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Gov's “Doctors in Secondary Schools” program
Wednesday 11 May 2016
Earlier in the week, AMA Victoria was asked for comment on the Victorian Government's “Doctors in Secondary Schools” program. Some media outlets incorrectly stated that the AMA is opposed to adolescents accessing contraception. This is not the case: AMA Victoria does not hold such concerns.
As was made clear in the statement provided to media outlets, AMA Victoria does not support the "Doctors in Secondary Schools" program for a range of reasons, including clinical governance and patient privacy concerns:
AMA Victoria statement on "Doctors in Secondary Schools" program, 9 /5/16
The "Doctors in Secondary Schools" program requires considerable policy and operational evaluation before it is implemented.
AMA Victoria has a number of concerns about this program, including:
- The clinical governance requirements associated with providing medical treatment, such as medical supplies, equipment, and infection control standards. Are schools able to meet these requirements?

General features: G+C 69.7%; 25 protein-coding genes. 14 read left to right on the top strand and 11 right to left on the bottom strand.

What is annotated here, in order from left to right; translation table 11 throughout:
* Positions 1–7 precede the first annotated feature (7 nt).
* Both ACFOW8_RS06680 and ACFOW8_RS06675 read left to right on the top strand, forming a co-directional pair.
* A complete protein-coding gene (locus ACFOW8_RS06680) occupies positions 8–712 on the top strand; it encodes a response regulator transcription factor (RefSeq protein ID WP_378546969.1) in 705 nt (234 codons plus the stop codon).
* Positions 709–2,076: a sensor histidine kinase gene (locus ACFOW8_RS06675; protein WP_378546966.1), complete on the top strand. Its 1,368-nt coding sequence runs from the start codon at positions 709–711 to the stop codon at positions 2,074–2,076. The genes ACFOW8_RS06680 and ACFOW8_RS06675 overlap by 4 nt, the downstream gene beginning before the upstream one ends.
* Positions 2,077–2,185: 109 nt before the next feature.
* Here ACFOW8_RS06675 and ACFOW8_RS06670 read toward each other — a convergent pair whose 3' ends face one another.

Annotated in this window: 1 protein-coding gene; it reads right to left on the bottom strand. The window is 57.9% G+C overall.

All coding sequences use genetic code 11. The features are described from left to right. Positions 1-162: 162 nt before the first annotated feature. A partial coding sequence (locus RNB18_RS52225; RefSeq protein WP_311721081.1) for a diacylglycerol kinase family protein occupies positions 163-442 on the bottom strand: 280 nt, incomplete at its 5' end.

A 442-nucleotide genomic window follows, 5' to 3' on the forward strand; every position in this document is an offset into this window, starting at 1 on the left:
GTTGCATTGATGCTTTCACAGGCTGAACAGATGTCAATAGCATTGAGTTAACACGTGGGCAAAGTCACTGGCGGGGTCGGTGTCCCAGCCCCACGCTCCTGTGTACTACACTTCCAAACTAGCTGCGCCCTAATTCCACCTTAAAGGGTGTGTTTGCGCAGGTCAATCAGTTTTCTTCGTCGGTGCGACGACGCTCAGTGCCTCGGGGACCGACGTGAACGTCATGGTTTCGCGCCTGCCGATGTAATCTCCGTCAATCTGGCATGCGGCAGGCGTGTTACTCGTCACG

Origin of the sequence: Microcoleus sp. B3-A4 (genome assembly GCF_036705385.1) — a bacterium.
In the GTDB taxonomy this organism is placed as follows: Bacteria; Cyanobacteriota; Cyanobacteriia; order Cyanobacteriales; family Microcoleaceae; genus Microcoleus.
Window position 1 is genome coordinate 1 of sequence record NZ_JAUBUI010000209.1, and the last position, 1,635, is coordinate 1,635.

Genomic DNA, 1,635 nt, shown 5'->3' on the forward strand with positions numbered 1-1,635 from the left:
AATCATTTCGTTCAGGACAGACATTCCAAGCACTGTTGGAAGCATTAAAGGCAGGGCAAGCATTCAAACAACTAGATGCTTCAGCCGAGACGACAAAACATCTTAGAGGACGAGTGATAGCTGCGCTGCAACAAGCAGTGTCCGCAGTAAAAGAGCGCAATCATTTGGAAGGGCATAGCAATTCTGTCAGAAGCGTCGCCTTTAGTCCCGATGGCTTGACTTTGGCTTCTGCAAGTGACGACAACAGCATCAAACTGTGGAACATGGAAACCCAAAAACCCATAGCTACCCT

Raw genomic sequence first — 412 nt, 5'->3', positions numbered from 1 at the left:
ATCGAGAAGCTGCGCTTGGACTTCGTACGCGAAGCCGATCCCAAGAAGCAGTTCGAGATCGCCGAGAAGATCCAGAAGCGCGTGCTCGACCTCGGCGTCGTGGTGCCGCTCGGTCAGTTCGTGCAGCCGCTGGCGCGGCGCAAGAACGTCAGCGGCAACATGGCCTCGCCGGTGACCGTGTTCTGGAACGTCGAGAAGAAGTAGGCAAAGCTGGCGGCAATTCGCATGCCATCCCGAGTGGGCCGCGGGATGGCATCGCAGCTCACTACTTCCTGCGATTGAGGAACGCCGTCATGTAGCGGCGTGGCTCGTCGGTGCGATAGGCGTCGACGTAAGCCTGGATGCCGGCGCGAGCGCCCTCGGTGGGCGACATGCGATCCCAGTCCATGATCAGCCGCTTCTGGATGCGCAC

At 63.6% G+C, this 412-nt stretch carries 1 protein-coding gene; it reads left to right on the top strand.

- The regulations around medical record integrity and privacy are stringent. The infrastructure to secure these is expensive and the financial model has not been tested.
- Promoting the continuation of medical care - will the same doctor be available to students on an ongoing basis? Will there be contact and a system for communication to any general practitioner involved in the students’ care.
Doctors are committed to delivering effective health services to young adults. Issues such as alcohol and drug abuse, mental health (including eating disorders), and sexual health requires young people to be able to choose the doctor that best suits their needs. It is not clear if the “Doctors in Secondary Schools” program will be able to provide full medical care to adolescents.
Furthermore, the Medicare rebate freeze until June 2020 will challenge the viability of this program as the fees generated through bulk-billing will not address the year by year rises in CPI and WPI.
AMA Victoria has proposed to the Victorian Government a model to strengthen health promotion and health literacy in schools. Doctors’ Youth Education Service (Dr. YES) would train medical students to act as volunteer educators and deliver a low cost prevention and wellbeing focused approach.